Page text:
with SFL and VS

w/o SFL

0

with SFL and loss of VS

with SFL

-1

PF=0.9838

w/o SFL

with SFL

PF=0.9775

0.5

400

fsw 300 [kHz]

0.25

0

1

iin [A]

w/o SFL

0.75

t

Tsw2

200 100

0

45

90

135

0

180

4

8

12

16

20

t [msec]

θ = ω Lt [ o]

Fig. 9 Simulation of DCM/CCM boundary boost PFC with and without switching frequency limit (SFL); • w/o SFL: PF=0.994, THD=0.9%, fsw,avg=245 kHz • with SFL: PF=0.9795, THD=4.4%, fsw,avg=197 kHz

Fig. 8 Normalized line current waveforms for the case without switching frequency limit (SFL) (in red), and for the case with switching frequency limit where valley switching (VS) is lost (in blue) and where it is maintained (in black) after the onset of switching frequency limit.

705

waveform and switching frequency variation are also presented in Fig. 9 (in black). It should be noted that in the case where the switching frequency is not limited by the control circuit, it is nevertheless limited by the effect of the filter capacitor at the output of the full-bridge rectifier, which prevents the rectified line voltage to decrease to zero. It follows from Fig. 9 that the line current waveform with switching frequency limitation is more distorted than without switching frequency limitation. Calculated PF and THD values are also included in Fig. 9. The benefit of limiting the switching frequency is reduced switching loss, both in the capacitive turn-on loss PCon and gate drive loss PG of switch SB, as well as the core and copper loss of the inductor. Using simulation, drain-source voltage vDS a moment prior to switch SB turn-on (i.e., VCon) can be sampled along with switching frequency fsw and used to determine both turn-on loss PCon and gate-drive loss PG during a line period TL, defined as PCon =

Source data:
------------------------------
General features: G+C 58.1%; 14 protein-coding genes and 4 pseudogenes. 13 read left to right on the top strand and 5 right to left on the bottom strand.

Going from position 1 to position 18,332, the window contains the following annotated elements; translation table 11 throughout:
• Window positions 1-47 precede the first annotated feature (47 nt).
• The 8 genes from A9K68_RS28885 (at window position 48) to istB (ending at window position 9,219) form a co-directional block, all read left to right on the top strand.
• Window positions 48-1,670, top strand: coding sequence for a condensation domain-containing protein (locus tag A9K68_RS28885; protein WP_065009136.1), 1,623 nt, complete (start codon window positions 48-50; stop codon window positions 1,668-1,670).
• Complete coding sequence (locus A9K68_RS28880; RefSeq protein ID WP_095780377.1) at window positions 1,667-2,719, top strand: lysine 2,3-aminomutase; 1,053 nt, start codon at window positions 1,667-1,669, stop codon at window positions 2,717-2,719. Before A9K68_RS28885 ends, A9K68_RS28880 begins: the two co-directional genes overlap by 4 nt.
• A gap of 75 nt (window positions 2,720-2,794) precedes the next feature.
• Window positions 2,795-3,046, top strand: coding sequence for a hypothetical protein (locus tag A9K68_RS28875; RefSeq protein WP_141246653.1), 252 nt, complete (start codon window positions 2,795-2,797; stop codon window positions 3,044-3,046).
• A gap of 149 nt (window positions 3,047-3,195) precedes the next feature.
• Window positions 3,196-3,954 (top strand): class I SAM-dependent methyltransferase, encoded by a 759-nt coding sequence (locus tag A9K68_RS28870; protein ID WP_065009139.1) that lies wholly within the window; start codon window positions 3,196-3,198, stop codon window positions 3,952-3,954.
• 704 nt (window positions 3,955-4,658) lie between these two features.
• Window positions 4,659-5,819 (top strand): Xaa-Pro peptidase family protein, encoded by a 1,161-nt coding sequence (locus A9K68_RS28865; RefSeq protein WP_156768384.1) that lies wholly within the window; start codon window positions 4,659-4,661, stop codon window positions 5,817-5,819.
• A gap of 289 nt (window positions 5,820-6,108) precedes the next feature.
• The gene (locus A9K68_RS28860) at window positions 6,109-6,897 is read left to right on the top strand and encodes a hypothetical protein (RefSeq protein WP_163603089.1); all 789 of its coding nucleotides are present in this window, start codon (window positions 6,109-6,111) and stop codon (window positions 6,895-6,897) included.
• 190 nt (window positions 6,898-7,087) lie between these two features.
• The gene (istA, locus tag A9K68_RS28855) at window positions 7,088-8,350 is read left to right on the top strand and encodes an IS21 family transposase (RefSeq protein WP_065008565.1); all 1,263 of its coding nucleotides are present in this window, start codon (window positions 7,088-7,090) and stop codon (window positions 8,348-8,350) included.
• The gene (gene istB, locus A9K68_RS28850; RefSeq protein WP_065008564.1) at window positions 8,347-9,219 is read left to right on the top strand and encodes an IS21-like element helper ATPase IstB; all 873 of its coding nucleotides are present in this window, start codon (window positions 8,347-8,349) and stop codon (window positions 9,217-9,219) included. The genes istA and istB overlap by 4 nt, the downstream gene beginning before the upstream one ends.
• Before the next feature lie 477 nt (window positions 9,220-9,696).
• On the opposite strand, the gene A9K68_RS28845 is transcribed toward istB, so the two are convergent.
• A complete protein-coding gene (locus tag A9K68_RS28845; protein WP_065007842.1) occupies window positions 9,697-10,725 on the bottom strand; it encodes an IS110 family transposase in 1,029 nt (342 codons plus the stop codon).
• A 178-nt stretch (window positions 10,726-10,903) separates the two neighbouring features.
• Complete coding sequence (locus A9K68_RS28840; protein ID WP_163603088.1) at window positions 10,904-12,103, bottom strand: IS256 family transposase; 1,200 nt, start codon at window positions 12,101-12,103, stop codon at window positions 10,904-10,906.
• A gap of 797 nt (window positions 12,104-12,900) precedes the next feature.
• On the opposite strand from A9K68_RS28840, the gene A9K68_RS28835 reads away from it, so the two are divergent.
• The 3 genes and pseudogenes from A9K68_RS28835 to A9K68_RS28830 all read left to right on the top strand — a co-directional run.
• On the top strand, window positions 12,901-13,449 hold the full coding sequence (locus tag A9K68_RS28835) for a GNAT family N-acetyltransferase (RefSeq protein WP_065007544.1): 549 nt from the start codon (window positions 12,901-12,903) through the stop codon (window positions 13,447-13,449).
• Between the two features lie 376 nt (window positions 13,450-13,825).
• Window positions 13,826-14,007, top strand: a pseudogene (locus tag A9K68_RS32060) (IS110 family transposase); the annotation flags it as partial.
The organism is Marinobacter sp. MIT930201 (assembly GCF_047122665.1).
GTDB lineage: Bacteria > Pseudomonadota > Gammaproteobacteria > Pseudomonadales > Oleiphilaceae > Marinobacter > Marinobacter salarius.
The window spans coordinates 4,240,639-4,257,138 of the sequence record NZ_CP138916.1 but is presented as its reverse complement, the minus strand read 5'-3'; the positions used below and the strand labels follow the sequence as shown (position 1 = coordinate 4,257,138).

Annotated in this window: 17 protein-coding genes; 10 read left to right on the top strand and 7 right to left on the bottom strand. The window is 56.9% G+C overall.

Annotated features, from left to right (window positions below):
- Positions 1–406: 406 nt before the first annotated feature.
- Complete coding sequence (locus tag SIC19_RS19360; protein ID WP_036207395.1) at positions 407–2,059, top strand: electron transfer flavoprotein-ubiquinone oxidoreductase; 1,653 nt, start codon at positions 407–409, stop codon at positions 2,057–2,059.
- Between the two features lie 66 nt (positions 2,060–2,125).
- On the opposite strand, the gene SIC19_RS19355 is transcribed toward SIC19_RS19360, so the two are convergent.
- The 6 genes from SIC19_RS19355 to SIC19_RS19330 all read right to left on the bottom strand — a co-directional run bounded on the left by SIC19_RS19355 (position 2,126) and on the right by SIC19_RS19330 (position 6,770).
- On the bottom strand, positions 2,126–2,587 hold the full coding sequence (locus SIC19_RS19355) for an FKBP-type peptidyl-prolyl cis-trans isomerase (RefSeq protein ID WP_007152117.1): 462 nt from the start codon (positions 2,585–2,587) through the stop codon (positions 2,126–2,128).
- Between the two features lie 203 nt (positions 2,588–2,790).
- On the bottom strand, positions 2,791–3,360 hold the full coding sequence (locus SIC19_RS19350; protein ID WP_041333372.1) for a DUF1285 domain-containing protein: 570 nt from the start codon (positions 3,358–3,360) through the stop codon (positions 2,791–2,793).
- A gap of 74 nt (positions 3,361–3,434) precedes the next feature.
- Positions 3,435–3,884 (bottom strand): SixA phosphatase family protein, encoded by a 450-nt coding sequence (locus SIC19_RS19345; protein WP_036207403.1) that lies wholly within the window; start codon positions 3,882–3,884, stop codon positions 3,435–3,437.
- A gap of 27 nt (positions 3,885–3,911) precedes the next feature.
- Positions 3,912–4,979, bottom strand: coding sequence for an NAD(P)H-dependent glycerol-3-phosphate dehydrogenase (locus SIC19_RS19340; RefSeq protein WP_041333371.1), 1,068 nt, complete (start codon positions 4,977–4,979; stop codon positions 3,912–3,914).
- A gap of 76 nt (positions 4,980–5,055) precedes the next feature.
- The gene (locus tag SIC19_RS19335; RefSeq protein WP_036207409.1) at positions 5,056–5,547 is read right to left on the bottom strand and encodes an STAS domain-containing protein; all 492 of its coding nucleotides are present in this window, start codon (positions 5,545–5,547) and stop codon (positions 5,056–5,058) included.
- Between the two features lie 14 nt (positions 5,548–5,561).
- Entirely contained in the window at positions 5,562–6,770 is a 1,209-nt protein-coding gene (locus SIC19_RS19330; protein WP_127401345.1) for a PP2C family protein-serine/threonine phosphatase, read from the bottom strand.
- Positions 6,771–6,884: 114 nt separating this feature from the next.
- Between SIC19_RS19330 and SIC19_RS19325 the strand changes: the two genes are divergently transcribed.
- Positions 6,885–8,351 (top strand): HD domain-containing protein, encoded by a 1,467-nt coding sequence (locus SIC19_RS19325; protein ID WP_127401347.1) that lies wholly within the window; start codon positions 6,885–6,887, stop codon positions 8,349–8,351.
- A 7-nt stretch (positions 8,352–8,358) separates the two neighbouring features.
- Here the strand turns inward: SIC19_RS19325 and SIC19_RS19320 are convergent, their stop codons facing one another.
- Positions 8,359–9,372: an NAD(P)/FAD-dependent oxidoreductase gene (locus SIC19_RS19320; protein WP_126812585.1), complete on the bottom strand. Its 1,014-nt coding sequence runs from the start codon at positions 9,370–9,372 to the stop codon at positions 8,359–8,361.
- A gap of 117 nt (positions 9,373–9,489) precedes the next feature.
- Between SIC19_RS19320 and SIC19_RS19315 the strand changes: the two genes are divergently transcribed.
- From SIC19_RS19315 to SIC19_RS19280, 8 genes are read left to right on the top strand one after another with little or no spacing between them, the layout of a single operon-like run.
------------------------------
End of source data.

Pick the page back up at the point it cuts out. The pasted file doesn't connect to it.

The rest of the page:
1 TL

TL

∫0

1 2 f sw CossVCon dt , 2

(12)

and PG = VGG QG

1 TL

TL

∫0

f sw dt ,

(13)

respectively, where, VGG is the gate-drive voltage and QG is the total gate charge. Simulated waveforms during a half-line cycle and calculation results are presented in Fig. 10 for three cases: without switching frequency limit with valley switching (in black); and switching frequency limit fsw,max = 250 kHz, with (in red) and without (in blue) valley switching. The simulation was performed at 230-Vrms line voltage and full load, i.e., 130 W (VGG=15V, Coss=100pF, and